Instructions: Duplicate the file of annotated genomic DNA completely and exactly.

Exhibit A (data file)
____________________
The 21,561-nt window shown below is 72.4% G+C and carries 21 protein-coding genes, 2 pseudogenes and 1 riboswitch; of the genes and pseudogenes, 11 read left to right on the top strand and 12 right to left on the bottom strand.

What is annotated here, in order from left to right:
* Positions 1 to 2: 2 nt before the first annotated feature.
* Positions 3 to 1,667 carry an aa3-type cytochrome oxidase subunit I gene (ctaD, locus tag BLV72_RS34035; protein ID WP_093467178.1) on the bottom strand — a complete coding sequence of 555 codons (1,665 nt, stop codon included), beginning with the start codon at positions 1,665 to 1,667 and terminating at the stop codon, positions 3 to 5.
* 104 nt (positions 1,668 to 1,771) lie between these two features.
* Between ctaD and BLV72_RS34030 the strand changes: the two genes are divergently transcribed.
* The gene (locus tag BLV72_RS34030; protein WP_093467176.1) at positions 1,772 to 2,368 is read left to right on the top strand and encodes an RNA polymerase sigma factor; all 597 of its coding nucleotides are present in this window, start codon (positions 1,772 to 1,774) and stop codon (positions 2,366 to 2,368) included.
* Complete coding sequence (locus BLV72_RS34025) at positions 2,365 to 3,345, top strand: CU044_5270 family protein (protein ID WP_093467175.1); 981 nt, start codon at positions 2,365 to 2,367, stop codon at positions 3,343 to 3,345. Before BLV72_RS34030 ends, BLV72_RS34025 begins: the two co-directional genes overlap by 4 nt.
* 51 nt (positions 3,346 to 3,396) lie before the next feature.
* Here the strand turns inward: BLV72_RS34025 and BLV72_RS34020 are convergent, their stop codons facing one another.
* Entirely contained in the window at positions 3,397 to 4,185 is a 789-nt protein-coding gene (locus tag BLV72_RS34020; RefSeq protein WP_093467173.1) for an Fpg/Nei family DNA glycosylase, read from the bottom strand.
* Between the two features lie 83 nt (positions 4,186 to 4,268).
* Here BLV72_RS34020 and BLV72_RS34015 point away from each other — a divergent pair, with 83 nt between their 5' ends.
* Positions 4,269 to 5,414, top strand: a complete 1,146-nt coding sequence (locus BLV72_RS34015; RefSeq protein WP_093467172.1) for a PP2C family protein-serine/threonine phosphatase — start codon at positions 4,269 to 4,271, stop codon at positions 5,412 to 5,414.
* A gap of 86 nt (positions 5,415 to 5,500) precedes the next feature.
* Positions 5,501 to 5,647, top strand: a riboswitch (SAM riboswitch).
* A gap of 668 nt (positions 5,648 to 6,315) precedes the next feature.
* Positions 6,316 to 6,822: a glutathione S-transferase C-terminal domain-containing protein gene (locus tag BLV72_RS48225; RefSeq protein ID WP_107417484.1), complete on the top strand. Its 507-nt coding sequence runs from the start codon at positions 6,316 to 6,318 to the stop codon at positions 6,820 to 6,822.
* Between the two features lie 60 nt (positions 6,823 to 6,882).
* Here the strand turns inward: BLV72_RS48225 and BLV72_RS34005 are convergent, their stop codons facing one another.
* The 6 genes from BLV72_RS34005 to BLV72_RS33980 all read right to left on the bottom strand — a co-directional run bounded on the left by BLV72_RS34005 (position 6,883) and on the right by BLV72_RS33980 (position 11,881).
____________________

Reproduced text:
The 21,561-nt window shown below is 72.4% G+C and carries 21 protein-coding genes, 2 pseudogenes and 1 riboswitch; of the genes and pseudogenes, 11 read left to right on the top strand and 12 right to left on the bottom strand.

What is annotated here, in order from left to right:
* Positions 1 to 2: 2 nt before the first annotated feature.
* Positions 3 to 1,667 carry an aa3-type cytochrome oxidase subunit I gene (ctaD, locus tag BLV72_RS34035; protein ID WP_093467178.1) on the bottom strand — a complete coding sequence of 555 codons (1,665 nt, stop codon included), beginning with the start codon at positions 1,665 to 1,667 and terminating at the stop codon, positions 3 to 5.
* 104 nt (positions 1,668 to 1,771) lie between these two features.
* Between ctaD and BLV72_RS34030 the strand changes: the two genes are divergently transcribed.
* The gene (locus tag BLV72_RS34030; protein WP_093467176.1) at positions 1,772 to 2,368 is read left to right on the top strand and encodes an RNA polymerase sigma factor; all 597 of its coding nucleotides are present in this window, start codon (positions 1,772 to 1,774) and stop codon (positions 2,366 to 2,368) included.
* Complete coding sequence (locus BLV72_RS34025) at positions 2,365 to 3,345, top strand: CU044_5270 family protein (protein ID WP_093467175.1); 981 nt, start codon at positions 2,365 to 2,367, stop codon at positions 3,343 to 3,345. Before BLV72_RS34030 ends, BLV72_RS34025 begins: the two co-directional genes overlap by 4 nt.
* 51 nt (positions 3,346 to 3,396) lie before the next feature.
* Here the strand turns inward: BLV72_RS34025 and BLV72_RS34020 are convergent, their stop codons facing one another.
* Entirely contained in the window at positions 3,397 to 4,185 is a 789-nt protein-coding gene (locus tag BLV72_RS34020; RefSeq protein WP_093467173.1) for an Fpg/Nei family DNA glycosylase, read from the bottom strand.
* Between the two features lie 83 nt (positions 4,186 to 4,268).
* Here BLV72_RS34020 and BLV72_RS34015 point away from each other — a divergent pair, with 83 nt between their 5' ends.
* Positions 4,269 to 5,414, top strand: a complete 1,146-nt coding sequence (locus BLV72_RS34015; RefSeq protein WP_093467172.1) for a PP2C family protein-serine/threonine phosphatase — start codon at positions 4,269 to 4,271, stop codon at positions 5,412 to 5,414.
* A gap of 86 nt (positions 5,415 to 5,500) precedes the next feature.
* Positions 5,501 to 5,647, top strand: a riboswitch (SAM riboswitch).
* A gap of 668 nt (positions 5,648 to 6,315) precedes the next feature.
* Positions 6,316 to 6,822: a glutathione S-transferase C-terminal domain-containing protein gene (locus tag BLV72_RS48225; RefSeq protein ID WP_107417484.1), complete on the top strand. Its 507-nt coding sequence runs from the start codon at positions 6,316 to 6,318 to the stop codon at positions 6,820 to 6,822.
* Between the two features lie 60 nt (positions 6,823 to 6,882).
* Here the strand turns inward: BLV72_RS48225 and BLV72_RS34005 are convergent, their stop codons facing one another.
* The 6 genes from BLV72_RS34005 to BLV72_RS33980 all read right to left on the bottom strand — a co-directional run bounded on the left by BLV72_RS34005 (position 6,883) and on the right by BLV72_RS33980 (position 11,881).